When you are saying:
    It means X+(Y+Z) = (X+Y)+Z ?

    So basically , because of this statement , 0 exist in this particular field? What if no such statement would be made? Would it still be a field , a field without the additive identity?

    I have many more questions for your last paragraph , but I feel like all the questions I've already asked are enough for the moment , I'll wait for some more info from you and try to understand these concept first!

    I'm grateful to you all for taking the time , I'm really learning some good things because of you guys , it is priceless.
    Last edited: Apr 1, 2013
  23. Apr 1, 2013 #22


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    Sorry, that was a moment of temporary confusion on my part. I have used the notation S before, in a similar explanation for vector spaces. In that context I chose the symbol S because that operation is called "scalar multiplication". Here it's just "multiplication", so I chose M, but ended up writing an S.

    I'm not sure I understand this question. (F,A,M) is by definition a triple.

    OK, I see now that my post was way over your head. It's totally my fault, since you said that you only have a highschool education in the title.

    To understand what I said, you need to study the basics of set theory. In particular, you need to understand the concepts "function" and "cartesian product". In my country (Sweden) this would be covered in the first year at the university.

    I will try to explain some of it briefly here. The problem with definitions of terms and notations in mathematics is that you can always ask what the terms and notations used in the definition means. If you answer those questions with more definitions, it will raise more questions of the same sort. This means that it's impossible to define everything. Something must be left undefined. Mathematicians have found that it's sufficient to leave two things undefined: What a set is, and what it means for a set to be a member of a set. Everything else is defined in terms of sets.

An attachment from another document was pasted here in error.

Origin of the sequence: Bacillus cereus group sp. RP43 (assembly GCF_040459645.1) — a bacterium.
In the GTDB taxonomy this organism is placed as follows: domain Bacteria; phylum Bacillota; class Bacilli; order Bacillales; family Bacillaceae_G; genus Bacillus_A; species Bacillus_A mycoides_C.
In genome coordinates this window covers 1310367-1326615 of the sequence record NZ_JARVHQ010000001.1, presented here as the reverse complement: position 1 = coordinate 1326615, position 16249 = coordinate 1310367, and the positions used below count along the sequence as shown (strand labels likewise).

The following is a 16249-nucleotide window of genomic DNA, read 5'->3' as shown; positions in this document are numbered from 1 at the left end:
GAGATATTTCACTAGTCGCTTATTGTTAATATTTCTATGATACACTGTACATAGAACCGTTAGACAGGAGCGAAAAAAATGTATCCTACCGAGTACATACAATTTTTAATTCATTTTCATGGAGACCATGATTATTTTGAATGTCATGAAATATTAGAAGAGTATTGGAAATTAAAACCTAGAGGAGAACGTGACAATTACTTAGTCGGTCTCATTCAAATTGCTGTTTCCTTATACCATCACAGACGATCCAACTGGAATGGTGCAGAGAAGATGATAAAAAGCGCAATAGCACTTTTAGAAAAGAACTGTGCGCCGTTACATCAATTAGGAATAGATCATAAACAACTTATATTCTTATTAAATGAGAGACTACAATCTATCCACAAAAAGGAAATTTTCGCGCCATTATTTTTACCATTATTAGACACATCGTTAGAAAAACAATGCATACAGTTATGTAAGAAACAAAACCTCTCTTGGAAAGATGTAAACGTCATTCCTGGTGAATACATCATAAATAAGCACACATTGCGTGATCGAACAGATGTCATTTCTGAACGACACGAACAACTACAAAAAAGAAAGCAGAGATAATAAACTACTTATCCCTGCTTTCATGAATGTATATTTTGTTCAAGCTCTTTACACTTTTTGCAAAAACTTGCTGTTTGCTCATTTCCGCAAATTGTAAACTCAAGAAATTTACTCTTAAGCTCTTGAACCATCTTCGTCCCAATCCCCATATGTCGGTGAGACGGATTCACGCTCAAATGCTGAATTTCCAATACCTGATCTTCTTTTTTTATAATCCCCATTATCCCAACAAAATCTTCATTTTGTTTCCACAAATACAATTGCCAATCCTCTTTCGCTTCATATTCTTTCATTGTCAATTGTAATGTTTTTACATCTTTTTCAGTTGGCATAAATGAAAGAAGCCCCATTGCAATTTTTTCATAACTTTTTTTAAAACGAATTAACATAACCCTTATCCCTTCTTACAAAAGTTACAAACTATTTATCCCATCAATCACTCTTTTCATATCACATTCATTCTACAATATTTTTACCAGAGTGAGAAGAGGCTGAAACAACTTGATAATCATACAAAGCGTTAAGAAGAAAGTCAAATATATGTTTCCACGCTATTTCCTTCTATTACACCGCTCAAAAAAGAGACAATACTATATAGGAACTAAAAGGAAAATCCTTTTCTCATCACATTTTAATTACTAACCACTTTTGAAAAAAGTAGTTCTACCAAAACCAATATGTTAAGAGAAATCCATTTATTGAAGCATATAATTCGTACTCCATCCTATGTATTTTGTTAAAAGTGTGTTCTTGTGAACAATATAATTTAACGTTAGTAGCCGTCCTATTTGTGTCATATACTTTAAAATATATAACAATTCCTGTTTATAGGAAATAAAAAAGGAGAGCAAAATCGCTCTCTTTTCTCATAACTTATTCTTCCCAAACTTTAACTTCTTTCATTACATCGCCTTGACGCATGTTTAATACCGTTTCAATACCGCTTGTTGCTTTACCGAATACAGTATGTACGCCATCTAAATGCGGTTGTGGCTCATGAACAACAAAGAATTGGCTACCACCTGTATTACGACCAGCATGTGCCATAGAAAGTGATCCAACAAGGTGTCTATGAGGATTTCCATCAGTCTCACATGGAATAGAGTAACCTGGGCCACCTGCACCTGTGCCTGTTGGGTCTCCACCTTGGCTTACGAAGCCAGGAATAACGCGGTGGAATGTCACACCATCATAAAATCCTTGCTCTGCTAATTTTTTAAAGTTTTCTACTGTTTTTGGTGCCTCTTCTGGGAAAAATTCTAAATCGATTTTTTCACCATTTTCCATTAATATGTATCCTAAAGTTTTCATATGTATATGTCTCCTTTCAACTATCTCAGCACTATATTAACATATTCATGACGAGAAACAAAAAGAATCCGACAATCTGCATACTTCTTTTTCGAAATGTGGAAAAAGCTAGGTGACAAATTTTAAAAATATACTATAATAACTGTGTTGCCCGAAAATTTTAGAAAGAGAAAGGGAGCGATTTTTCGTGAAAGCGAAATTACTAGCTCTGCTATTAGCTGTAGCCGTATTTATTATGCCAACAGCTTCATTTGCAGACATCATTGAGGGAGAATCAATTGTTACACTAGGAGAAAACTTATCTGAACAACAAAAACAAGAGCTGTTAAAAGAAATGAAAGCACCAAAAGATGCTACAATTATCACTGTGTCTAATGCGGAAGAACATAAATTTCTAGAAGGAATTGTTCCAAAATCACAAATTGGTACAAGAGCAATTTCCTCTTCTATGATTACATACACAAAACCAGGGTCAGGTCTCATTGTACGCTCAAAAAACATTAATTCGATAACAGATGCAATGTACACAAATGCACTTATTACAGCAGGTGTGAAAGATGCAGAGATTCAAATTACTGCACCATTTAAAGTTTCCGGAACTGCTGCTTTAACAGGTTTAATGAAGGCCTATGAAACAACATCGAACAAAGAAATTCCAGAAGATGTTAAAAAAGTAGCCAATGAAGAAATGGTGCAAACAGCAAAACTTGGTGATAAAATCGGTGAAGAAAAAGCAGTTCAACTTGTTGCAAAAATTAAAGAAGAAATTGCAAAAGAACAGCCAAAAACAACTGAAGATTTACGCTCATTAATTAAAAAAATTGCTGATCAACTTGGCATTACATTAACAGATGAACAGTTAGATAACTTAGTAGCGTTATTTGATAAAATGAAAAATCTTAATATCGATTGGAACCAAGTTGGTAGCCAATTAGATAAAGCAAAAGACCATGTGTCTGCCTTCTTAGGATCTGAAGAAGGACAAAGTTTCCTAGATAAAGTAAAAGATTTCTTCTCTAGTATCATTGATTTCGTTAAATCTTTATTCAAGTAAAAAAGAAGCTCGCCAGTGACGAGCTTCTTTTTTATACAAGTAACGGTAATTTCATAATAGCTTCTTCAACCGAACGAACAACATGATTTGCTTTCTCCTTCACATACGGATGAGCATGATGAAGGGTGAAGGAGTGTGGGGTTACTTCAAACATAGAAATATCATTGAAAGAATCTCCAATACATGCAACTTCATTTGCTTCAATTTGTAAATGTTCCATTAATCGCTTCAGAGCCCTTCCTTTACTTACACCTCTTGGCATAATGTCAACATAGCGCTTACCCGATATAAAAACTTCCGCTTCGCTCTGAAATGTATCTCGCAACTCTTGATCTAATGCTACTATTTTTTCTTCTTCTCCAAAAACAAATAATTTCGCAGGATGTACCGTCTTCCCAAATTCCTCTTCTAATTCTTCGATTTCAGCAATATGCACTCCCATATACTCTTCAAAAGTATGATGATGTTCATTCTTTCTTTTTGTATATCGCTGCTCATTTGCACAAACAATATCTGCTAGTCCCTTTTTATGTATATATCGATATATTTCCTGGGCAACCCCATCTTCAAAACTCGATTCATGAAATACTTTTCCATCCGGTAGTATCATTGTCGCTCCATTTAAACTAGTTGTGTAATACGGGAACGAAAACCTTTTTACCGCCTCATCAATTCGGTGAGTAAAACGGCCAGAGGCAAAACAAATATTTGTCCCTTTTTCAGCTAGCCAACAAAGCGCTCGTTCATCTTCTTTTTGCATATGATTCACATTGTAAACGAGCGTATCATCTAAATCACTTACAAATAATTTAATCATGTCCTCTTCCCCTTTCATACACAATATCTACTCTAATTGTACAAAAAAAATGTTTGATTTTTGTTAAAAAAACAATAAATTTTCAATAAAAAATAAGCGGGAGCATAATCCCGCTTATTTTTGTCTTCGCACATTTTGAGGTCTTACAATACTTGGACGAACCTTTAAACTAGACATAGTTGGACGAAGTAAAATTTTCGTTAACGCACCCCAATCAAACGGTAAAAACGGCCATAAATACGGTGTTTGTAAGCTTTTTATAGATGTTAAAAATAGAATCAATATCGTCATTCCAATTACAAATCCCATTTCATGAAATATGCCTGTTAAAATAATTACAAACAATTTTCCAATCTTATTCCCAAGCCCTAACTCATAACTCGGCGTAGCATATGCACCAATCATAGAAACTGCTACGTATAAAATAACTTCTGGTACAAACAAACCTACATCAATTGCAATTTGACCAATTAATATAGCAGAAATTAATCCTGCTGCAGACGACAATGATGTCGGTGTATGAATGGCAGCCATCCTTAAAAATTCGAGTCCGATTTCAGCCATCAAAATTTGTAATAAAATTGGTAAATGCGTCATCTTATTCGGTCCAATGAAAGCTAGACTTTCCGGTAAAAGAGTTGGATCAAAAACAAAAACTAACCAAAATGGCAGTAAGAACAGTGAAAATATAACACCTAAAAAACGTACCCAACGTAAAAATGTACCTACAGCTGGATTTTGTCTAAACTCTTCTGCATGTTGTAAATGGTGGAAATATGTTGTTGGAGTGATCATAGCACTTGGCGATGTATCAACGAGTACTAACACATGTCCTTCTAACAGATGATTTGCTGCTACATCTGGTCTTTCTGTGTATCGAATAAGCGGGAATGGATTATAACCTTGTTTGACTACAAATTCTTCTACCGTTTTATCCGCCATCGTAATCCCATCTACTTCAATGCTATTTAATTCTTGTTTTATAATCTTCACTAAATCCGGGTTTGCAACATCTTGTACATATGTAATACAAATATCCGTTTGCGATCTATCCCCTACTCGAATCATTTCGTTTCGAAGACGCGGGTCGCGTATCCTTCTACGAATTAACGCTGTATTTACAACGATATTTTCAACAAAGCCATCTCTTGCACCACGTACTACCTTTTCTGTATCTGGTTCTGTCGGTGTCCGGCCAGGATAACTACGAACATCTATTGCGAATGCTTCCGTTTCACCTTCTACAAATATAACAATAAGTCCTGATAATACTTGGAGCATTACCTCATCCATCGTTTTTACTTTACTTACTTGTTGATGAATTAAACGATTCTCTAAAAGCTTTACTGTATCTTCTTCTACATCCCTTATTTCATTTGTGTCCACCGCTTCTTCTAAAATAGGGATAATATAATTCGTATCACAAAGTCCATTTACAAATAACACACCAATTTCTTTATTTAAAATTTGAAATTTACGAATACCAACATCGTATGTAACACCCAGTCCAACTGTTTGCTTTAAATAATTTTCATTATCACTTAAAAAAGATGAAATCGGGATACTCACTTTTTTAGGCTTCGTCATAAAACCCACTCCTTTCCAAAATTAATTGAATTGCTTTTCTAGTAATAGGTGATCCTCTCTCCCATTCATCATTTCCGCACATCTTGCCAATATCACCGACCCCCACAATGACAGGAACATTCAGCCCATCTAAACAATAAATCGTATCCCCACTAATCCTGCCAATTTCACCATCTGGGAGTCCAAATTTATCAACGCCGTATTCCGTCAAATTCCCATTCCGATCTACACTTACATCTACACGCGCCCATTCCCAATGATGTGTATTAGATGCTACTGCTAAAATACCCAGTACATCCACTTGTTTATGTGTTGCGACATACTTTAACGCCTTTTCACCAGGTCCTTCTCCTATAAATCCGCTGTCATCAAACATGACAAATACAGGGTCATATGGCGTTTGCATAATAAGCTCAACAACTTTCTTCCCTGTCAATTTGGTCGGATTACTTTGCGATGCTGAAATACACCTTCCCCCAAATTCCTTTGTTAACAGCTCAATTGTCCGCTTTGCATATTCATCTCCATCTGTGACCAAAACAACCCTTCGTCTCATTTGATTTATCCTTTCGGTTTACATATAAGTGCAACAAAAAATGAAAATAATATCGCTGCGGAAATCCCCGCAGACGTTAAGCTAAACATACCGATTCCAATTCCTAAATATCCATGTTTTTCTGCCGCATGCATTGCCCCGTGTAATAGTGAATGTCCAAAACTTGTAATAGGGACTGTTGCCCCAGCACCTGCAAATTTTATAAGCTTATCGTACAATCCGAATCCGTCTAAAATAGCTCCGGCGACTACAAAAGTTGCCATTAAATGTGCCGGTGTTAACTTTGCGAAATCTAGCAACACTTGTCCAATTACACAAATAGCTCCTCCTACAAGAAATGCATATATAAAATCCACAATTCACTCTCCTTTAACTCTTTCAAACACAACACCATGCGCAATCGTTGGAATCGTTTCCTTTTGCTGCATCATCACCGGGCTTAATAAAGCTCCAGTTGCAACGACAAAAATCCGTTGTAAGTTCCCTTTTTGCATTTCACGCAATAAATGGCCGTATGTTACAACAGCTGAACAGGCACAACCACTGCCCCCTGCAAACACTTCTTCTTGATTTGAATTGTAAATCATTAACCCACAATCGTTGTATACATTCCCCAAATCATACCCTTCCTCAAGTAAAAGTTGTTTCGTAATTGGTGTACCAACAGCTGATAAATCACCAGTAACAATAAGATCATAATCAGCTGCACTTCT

A function should be thought of as a "rule" that associates exactly one member of a set (called the codomain) with each member of a set (called the domain). The notation ##f:X\to Y## means that f is a function with domain X and codomain Y. Such an f is said to be a function from X into Y. (Note that this isn't the definition of the term "function". It's just some good advice about how to think of functions. The definition isn't relevant here).

    The × is not an x. It's the symbol that's sometimes used for multiplication. Here it denotes the Cartesian product of two sets. ##A\times B## is the set of ordered pairs ##(a,b)## such that ##a## is a member of A and ##b## is a member of B.

    A function from F×F into F associates exactly one member of F with each ordered pair (x,y) such that x and y are members of F. So if A is such a function, and x and y are members of F, A(x,y) is a member of F. If A is the addition operation of a field, we will use the notation x+y instead of A(x,y).

    Subtraction in a field is defined by ##x-y=x+(-y)## where ##-y## is the additive inverse of ##y##. Similarly, division by a non-zero element is defined by ##x/y=xy^{-1}## where ##y^{-1}## is the multiplicative inverse of ##y##. This is why the axioms don't mention subtraction and division explicitly. They can be defined in terms of addition and multiplication.


    It wouldn't be called a field. There are terms for triples (F,A,M) that only satisfy some of the field axioms, but I don't think there's a term for a "field" without an additive identity. I think it has simply turned out to be more useful to drop some of the axioms for multiplication than to drop some of the axioms for addition. A triple (F,A,M) such that A satisfies the same axioms as the addition operation of a field, and M is associative and distributive over addition, is called a ring. (I don't know why that word was chosen). (Associative means that (xy)z=x(yz) and distributive over addition means that x(y+z)=xy+xz and (x+y)z=xz+yz).

    The branch of mathematics that deals with definitions of these things (groups, rings, fields, etc.) is called abstract algebra.
  24. Apr 2, 2013 #23


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    Great , that's what I was suspecting!

    OK but if there would be something else than A and M , like for example (F,A,M,P) , would it be called a quadruple? Or is a quadruple impossible? (take note that P doesn't mean anything , just an exemple to be clear).

    No problem , I prefer too much than too little :)